Firstly, I want you to consider this – is your audience going to be able to find you without a logo?


There’s a trend that started not long ago that I’m in full support of and I think it is absolutely genius, especially for entrepreneurs, and solopreneurs, where they’re saying to use a picture of yourself as your profile picture.


This is especially important for service-based businesses, because, at the end of the day, you’re not selling your services. Service-based entrepreneurs are selling themselves as an individual. As such, you want to make that connection between you and your audience and the easiest way to do that is to put a face to it.


It is very common still for your logo to take the place of your face, so consider again both your audience and where you’re using your logo. If your audience is expecting your Instagram profile, for example, to have a picture of your face, then that’s one place your logo is not going to be used.


Consider this, the most common places to have a logo are…

  • profile pictures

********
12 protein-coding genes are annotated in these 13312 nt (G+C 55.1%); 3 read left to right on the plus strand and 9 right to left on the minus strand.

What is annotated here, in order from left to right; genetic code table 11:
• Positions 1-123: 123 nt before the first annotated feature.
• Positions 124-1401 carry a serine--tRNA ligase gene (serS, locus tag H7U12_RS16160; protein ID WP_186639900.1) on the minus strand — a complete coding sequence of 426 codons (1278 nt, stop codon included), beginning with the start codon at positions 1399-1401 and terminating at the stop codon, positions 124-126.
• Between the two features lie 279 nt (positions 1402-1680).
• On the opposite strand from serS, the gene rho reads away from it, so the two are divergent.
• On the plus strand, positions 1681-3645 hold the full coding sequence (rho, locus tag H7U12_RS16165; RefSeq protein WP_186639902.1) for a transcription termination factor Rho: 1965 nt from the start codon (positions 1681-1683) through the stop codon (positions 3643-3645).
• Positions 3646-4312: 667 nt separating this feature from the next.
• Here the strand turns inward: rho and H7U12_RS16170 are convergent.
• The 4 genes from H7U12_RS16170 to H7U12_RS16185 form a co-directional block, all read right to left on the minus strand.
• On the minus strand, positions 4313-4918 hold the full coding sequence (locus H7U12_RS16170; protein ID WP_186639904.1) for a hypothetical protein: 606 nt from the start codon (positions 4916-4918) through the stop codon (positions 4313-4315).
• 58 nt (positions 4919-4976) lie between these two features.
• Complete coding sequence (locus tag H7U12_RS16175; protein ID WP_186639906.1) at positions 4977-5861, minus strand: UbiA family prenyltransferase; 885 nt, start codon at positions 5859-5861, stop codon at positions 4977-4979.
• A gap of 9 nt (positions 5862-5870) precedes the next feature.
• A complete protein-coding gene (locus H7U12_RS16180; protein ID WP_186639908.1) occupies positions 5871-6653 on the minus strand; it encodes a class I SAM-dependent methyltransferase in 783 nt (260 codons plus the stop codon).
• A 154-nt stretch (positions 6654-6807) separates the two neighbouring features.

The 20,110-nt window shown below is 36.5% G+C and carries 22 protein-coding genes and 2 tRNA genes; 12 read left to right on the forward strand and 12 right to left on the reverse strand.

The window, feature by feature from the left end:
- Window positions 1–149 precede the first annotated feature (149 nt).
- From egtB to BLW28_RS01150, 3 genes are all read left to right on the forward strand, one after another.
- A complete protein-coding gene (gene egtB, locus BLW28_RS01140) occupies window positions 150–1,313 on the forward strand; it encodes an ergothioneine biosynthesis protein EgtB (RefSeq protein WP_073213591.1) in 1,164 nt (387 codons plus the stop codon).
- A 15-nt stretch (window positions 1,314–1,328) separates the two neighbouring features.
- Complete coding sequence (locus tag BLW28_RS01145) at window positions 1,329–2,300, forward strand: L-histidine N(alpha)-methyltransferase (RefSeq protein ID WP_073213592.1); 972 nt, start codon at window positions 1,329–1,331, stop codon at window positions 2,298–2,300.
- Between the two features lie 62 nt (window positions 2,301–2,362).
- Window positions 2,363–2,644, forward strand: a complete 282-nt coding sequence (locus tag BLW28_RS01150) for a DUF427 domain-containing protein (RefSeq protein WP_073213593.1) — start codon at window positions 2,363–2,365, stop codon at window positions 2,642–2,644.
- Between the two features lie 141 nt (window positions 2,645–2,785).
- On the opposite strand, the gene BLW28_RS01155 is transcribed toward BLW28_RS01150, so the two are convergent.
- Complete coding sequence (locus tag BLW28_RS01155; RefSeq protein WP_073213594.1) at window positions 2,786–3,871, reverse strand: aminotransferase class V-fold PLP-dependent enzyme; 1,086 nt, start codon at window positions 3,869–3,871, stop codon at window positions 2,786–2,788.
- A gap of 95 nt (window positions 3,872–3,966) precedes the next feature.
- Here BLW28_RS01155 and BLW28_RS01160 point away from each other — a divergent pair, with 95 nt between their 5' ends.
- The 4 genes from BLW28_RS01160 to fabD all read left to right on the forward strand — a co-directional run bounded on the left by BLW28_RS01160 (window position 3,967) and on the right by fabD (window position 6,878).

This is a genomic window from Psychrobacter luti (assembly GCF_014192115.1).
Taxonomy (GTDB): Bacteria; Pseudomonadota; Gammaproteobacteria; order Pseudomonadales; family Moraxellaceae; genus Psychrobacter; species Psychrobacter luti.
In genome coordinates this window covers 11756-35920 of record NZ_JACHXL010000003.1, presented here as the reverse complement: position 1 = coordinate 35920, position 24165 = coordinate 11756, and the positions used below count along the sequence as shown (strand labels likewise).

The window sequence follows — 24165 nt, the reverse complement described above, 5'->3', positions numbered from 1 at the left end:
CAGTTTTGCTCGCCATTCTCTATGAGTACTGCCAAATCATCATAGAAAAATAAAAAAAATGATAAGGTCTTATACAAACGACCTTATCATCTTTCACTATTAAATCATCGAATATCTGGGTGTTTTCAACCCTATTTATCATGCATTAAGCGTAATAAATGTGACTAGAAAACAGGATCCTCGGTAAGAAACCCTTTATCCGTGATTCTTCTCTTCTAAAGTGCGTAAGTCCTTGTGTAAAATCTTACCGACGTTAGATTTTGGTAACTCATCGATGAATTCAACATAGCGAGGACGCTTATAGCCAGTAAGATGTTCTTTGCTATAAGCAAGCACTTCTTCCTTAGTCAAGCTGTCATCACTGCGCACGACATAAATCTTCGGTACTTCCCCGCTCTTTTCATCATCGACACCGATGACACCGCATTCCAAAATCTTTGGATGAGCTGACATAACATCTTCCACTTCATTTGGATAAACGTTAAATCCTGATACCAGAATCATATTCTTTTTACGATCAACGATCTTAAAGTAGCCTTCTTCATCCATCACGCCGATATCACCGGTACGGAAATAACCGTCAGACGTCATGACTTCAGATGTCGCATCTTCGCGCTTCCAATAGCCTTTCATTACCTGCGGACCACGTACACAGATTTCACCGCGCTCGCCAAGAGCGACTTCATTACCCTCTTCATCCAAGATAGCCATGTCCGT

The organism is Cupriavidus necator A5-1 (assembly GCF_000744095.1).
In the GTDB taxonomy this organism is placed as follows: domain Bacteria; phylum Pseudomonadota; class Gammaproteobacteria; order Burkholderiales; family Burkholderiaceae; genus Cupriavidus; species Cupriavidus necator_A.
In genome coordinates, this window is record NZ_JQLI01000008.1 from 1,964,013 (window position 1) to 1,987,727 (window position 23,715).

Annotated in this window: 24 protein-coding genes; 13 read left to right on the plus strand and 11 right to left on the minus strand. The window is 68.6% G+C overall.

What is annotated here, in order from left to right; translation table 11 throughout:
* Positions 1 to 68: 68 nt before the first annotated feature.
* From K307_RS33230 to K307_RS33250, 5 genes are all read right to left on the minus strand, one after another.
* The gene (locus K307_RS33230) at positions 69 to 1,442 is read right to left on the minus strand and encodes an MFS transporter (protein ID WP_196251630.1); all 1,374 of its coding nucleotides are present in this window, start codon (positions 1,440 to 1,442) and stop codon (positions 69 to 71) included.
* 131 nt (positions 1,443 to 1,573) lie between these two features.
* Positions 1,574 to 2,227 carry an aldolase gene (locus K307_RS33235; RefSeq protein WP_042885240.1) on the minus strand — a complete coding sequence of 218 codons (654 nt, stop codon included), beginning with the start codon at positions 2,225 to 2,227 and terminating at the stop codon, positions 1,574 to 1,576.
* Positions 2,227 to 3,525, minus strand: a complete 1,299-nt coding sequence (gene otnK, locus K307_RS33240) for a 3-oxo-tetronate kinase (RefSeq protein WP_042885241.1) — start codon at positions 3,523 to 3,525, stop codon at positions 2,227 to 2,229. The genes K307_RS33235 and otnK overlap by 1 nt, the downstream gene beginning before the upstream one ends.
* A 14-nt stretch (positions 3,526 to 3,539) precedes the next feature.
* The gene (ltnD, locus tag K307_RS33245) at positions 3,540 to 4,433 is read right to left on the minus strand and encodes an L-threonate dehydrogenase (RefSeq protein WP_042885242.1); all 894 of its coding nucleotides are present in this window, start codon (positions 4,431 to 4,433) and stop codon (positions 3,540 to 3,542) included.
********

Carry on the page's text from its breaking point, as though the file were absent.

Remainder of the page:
• marketing materials

  • legal materials

Profile pictures on social media was already removed, so next is marketing materials.


Consider websites, this is the best-known marketing spot for your brand and services because it’s yours, you have control of it, and it only talks about you and your services. It has, however, become popular now for solopreneurs, especially those starting out, to not have a website. Some only use landing pages (single web page focusing on selling one specific service or product) or use other hosting sites to share their products and services. Some go right off into scheduling and explaining their services on social media.


If you plan on not having a website, then where do you use your logo? If you are using landing pages, the purpose of those is not to detract from the service or product being talked about and so, it is really common for landing pages not to have logos as well. Think of it from a user perspective – if the landing page for a service is the first thing you see about a person, if there’s a logo there, what would you think? Maybe click the logo and see what else they offer…?